Trapped in a LIF
Q – My husband is 78 and the pension portion of his money is now in a life income fund (LIF). We were told when his money was transferred into the LIF that when he turned 80 the money would have to go into an annuity. This makes us very unhappy because, as we understand it, the money is in effect no longer ours, but the life insurance company’s in exchange for a life income.
We have recently been told by our broker that we do not have to transfer our money to an annuity but can put it in a “Locked in Retirement Income Fund” or “Life Retirement Fund” (I’m not exactly sure of the term) which would allow us to keep control of our money albeit with the minimum and maximum withdrawal restrictions that we now have with the LIF.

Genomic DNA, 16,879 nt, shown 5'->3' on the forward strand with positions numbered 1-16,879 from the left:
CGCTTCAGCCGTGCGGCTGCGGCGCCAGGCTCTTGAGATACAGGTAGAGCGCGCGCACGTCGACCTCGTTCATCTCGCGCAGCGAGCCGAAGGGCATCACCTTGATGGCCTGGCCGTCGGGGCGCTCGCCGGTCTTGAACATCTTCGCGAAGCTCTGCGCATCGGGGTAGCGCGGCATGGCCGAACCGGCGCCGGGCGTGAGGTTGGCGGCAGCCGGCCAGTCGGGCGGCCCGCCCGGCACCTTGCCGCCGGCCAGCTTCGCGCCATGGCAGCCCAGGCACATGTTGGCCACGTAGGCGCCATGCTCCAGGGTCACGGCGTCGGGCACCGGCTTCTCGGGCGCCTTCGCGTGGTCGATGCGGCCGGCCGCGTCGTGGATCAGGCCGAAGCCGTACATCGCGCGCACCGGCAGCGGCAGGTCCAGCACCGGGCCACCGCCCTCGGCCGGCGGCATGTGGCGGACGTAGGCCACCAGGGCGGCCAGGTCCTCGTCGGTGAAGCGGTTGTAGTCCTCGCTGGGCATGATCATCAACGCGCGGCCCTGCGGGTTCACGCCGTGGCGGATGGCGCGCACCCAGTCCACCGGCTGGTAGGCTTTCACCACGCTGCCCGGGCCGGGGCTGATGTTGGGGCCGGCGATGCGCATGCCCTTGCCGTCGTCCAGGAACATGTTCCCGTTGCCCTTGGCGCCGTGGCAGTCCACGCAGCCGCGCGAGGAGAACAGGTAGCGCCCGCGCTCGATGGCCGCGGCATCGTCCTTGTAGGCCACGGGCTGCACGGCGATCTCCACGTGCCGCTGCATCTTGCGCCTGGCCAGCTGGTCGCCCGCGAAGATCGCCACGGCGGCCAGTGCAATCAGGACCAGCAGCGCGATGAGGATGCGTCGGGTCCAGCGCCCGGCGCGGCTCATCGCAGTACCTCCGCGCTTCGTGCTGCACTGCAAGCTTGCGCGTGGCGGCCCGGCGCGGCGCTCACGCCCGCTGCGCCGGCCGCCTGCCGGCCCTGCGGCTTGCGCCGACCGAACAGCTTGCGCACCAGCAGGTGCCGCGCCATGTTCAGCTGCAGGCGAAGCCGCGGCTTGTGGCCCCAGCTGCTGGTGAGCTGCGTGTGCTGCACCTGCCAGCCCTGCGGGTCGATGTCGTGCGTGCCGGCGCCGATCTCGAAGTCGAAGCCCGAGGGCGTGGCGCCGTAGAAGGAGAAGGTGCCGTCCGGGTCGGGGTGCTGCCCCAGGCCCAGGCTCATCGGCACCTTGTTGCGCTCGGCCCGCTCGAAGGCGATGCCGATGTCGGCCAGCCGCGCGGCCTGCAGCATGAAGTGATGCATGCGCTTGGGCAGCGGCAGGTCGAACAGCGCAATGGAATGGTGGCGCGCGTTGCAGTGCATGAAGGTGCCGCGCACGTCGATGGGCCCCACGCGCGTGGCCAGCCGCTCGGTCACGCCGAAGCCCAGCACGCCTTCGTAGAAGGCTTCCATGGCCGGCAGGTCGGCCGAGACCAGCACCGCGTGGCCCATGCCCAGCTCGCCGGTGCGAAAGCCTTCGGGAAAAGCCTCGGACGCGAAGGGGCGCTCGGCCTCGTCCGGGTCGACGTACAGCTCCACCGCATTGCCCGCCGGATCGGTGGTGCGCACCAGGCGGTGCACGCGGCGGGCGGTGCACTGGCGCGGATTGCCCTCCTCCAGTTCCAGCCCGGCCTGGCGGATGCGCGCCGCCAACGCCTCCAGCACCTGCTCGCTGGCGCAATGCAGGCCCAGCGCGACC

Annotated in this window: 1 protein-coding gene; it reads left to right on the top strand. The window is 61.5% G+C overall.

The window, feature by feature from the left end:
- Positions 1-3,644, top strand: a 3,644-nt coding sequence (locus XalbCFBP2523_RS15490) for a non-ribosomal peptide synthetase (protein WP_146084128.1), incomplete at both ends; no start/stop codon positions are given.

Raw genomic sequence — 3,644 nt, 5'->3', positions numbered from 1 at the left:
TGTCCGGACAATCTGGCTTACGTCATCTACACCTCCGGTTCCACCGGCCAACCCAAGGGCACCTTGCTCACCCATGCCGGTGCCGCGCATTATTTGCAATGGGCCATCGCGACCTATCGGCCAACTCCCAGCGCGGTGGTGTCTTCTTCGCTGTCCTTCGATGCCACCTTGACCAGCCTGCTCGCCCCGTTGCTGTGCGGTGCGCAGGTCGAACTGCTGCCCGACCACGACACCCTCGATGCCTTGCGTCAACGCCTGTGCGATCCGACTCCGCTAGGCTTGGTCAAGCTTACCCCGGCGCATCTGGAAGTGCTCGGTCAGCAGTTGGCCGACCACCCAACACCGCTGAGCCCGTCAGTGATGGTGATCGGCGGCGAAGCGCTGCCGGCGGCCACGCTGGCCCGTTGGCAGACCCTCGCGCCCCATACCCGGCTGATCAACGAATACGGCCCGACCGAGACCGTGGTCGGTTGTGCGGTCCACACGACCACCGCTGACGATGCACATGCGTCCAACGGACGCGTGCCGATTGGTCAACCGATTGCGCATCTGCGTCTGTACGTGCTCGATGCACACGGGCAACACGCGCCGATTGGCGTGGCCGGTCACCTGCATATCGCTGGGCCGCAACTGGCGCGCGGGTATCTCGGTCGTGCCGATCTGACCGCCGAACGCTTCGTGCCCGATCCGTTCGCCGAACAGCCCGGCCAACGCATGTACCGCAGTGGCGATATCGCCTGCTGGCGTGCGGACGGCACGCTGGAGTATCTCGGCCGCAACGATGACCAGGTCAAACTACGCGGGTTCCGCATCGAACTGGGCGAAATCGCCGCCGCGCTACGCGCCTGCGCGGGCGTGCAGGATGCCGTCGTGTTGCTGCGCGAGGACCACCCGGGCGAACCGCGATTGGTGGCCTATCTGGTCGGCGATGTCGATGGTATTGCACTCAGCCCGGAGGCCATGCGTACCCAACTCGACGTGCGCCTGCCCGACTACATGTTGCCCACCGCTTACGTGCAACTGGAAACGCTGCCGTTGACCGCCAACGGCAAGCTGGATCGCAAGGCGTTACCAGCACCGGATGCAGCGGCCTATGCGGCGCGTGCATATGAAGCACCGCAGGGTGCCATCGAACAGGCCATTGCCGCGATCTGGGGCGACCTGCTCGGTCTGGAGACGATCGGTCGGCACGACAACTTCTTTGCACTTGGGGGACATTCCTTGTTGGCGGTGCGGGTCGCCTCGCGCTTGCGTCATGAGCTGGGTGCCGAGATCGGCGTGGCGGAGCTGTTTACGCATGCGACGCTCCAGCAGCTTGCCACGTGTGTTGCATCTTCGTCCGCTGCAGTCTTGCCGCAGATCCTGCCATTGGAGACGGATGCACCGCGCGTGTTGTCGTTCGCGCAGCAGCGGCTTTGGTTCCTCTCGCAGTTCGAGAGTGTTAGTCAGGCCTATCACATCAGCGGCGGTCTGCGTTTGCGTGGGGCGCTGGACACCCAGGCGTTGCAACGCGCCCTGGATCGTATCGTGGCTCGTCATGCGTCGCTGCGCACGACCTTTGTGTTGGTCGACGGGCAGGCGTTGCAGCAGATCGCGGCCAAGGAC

I am completely confused and am hoping you can clarify this situation for me. – K.G.
A – The correct term is life retirement income fund, or LRIF for short. Several provinces now offer this option to people with locked-in accounts, as well as the traditional LIF.
You are correct – if you have a LRIF, you do not have to convert the assets to an annuity at age 80. T plan keeps going. The minimum annual withdrawal requirements are the same as for a RRIF or LIF. However, the maximum amount you may take out in any given year is determined by a different formula. This can vary from province to province, but it is typically based on the previous year’s investment return. So if a LRIF earns, say, $20,000 in 2001, that would be the maximum withdrawal allowed in 2002.
Not all provinces have approved LRIFs, so you need to check the status and the rules where you live. Contact the company that administers the existing LIF and ask them if arrangements can be made to transfer the assets to a LRIF. – G.P.